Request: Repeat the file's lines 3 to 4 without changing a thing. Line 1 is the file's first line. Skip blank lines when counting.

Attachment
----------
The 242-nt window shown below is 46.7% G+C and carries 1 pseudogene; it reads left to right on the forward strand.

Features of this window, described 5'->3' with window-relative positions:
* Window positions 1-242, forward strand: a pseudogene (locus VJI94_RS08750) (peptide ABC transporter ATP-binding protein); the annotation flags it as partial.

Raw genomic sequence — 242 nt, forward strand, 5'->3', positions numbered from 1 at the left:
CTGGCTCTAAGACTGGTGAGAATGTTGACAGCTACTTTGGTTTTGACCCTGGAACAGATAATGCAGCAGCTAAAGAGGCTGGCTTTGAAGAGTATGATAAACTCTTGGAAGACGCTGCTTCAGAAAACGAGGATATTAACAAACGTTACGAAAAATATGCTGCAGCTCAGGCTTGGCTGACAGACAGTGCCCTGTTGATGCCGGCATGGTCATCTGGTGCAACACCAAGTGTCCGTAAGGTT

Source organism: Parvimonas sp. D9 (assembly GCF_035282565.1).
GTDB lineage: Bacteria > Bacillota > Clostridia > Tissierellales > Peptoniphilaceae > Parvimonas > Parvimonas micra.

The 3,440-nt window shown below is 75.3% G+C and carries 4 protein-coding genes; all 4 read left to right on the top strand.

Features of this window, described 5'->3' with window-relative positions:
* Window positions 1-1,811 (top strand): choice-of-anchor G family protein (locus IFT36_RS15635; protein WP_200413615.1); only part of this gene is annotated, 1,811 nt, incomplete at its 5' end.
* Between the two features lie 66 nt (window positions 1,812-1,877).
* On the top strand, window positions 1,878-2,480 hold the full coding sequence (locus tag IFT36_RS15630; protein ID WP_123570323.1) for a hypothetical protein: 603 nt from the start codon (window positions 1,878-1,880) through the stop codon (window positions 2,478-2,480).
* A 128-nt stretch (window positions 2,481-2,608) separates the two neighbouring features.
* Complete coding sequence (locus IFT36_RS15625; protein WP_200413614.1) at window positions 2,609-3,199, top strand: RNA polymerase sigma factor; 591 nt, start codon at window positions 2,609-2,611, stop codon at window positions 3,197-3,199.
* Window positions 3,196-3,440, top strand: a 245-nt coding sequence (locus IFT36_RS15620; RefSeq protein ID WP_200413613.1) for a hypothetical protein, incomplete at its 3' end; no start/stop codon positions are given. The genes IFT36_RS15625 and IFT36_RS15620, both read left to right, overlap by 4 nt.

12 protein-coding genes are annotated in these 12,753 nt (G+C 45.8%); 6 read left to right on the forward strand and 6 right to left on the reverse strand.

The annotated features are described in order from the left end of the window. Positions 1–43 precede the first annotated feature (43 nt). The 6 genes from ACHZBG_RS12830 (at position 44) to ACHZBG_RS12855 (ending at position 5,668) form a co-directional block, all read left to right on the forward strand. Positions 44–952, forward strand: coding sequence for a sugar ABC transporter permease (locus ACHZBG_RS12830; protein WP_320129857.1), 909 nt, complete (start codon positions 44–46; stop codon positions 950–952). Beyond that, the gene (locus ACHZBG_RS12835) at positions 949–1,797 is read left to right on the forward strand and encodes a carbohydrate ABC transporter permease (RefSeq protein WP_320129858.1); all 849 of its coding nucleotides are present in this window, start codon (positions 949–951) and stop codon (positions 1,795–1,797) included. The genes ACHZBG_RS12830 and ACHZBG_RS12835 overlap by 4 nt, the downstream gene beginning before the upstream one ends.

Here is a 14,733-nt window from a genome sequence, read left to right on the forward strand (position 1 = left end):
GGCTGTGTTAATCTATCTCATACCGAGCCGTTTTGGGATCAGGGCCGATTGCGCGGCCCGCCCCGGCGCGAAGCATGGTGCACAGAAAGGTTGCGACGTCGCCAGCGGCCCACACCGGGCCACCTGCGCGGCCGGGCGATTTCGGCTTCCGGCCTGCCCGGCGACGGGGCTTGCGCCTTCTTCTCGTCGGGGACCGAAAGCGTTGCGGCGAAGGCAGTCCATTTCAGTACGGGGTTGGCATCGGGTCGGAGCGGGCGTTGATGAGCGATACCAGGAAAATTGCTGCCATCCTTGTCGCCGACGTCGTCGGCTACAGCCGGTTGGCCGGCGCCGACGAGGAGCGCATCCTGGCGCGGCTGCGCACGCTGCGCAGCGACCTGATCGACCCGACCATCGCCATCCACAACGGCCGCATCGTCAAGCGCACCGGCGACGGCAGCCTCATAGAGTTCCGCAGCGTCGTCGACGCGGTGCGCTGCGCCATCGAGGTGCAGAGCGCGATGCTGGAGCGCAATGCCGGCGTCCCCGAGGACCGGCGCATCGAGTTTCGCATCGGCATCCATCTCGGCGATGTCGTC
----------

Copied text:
* Window positions 1-242, forward strand: a pseudogene (locus VJI94_RS08750) (peptide ABC transporter ATP-binding protein); the annotation flags it as partial.

Raw genomic sequence — 242 nt, forward strand, 5'->3', positions numbered from 1 at the left: